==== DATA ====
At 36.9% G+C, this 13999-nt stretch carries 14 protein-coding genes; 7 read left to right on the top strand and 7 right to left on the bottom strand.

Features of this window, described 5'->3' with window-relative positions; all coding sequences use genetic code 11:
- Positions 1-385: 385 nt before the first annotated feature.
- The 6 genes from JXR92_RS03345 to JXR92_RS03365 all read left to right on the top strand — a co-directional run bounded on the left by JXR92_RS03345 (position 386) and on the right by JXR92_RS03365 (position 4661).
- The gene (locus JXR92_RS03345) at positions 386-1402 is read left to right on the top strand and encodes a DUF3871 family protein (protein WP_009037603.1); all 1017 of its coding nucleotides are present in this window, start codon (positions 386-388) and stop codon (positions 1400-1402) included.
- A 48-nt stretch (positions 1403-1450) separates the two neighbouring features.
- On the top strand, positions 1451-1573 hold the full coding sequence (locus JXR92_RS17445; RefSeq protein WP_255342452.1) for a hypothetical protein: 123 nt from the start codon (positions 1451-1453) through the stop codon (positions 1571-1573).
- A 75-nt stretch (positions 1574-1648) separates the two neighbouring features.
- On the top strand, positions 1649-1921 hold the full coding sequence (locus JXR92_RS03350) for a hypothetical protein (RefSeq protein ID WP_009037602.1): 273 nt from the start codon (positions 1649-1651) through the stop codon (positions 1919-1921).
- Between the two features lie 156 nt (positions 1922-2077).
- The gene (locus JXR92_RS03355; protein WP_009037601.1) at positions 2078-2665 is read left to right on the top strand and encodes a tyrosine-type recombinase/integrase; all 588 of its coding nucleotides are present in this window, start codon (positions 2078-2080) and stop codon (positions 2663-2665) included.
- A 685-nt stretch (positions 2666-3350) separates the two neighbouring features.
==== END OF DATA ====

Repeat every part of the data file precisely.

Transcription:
At 36.9% G+C, this 13999-nt stretch carries 14 protein-coding genes; 7 read left to right on the top strand and 7 right to left on the bottom strand.

Features of this window, described 5'->3' with window-relative positions; all coding sequences use genetic code 11:
- Positions 1-385: 385 nt before the first annotated feature.
- The 6 genes from JXR92_RS03345 to JXR92_RS03365 all read left to right on the top strand — a co-directional run bounded on the left by JXR92_RS03345 (position 386) and on the right by JXR92_RS03365 (position 4661).
- The gene (locus JXR92_RS03345) at positions 386-1402 is read left to right on the top strand and encodes a DUF3871 family protein (protein WP_009037603.1); all 1017 of its coding nucleotides are present in this window, start codon (positions 386-388) and stop codon (positions 1400-1402) included.
- A 48-nt stretch (positions 1403-1450) separates the two neighbouring features.
- On the top strand, positions 1451-1573 hold the full coding sequence (locus JXR92_RS17445; RefSeq protein WP_255342452.1) for a hypothetical protein: 123 nt from the start codon (positions 1451-1453) through the stop codon (positions 1571-1573).
- A 75-nt stretch (positions 1574-1648) separates the two neighbouring features.
- On the top strand, positions 1649-1921 hold the full coding sequence (locus JXR92_RS03350) for a hypothetical protein (RefSeq protein ID WP_009037602.1): 273 nt from the start codon (positions 1649-1651) through the stop codon (positions 1919-1921).
- Between the two features lie 156 nt (positions 1922-2077).
- The gene (locus JXR92_RS03355; protein WP_009037601.1) at positions 2078-2665 is read left to right on the top strand and encodes a tyrosine-type recombinase/integrase; all 588 of its coding nucleotides are present in this window, start codon (positions 2078-2080) and stop codon (positions 2663-2665) included.
- A 685-nt stretch (positions 2666-3350) separates the two neighbouring features.